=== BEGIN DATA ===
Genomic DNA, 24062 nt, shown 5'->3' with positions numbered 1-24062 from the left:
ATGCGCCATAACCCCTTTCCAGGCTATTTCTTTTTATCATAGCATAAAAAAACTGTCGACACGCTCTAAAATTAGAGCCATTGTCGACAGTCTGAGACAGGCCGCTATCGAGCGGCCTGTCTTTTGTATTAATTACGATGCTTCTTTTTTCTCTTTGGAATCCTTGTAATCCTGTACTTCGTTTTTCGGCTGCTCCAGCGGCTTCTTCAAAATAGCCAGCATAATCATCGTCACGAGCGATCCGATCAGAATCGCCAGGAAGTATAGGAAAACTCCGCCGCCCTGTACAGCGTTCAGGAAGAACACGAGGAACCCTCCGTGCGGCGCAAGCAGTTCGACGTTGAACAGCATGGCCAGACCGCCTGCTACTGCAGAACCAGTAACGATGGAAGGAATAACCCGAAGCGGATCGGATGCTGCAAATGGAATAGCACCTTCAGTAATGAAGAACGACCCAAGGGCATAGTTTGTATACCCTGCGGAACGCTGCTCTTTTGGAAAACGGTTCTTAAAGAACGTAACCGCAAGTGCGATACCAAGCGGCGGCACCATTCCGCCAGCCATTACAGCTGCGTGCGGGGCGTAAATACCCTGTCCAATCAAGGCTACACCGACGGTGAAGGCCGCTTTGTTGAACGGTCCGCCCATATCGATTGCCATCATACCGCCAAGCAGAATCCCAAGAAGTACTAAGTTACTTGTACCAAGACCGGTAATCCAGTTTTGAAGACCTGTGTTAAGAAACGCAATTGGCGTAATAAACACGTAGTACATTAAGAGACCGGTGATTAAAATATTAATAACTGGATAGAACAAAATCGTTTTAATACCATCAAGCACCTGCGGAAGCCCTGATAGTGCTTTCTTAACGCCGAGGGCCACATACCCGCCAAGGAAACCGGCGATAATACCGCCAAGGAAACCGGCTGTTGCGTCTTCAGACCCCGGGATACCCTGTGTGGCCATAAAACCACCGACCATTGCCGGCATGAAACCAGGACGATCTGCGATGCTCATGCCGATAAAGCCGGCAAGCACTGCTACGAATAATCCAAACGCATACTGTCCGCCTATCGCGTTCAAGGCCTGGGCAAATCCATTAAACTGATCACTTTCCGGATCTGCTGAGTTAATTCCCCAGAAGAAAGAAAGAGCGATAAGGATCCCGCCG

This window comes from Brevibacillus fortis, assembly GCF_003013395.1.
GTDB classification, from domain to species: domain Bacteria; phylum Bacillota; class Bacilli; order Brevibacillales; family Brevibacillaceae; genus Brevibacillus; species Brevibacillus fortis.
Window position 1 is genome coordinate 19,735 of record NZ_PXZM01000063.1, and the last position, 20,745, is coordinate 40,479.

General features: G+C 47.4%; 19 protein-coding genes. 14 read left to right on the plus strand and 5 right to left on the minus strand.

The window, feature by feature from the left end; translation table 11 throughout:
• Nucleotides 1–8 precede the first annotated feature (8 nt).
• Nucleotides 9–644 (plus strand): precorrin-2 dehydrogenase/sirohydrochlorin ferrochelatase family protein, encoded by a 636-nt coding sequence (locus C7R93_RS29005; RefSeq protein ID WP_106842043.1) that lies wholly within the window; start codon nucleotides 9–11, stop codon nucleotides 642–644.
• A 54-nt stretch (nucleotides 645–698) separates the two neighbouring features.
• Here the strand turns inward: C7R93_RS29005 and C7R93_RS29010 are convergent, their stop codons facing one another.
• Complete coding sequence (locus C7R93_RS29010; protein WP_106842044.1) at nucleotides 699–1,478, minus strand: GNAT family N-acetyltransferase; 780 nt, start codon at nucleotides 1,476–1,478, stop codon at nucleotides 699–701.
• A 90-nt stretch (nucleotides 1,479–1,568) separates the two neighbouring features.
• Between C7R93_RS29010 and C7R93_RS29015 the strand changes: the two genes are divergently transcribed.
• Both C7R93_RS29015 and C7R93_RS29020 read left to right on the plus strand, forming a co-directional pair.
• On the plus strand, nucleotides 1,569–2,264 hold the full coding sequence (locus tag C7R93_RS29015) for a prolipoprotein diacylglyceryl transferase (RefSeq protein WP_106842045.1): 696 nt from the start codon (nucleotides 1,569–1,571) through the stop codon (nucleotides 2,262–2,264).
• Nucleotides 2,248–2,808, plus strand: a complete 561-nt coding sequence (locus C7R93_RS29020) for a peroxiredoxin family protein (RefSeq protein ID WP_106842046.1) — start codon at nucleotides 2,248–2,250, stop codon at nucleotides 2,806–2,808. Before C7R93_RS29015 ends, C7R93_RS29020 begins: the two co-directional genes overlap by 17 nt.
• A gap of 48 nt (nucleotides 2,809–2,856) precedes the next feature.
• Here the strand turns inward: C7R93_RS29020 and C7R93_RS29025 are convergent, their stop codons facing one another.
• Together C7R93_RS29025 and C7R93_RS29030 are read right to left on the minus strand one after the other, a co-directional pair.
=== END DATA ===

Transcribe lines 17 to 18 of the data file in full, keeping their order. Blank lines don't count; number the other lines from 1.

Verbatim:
• Nucleotides 2,248–2,808, plus strand: a complete 561-nt coding sequence (locus C7R93_RS29020) for a peroxiredoxin family protein (RefSeq protein ID WP_106842046.1) — start codon at nucleotides 2,248–2,250, stop codon at nucleotides 2,806–2,808. Before C7R93_RS29015 ends, C7R93_RS29020 begins: the two co-directional genes overlap by 17 nt.
• A gap of 48 nt (nucleotides 2,809–2,856) precedes the next feature.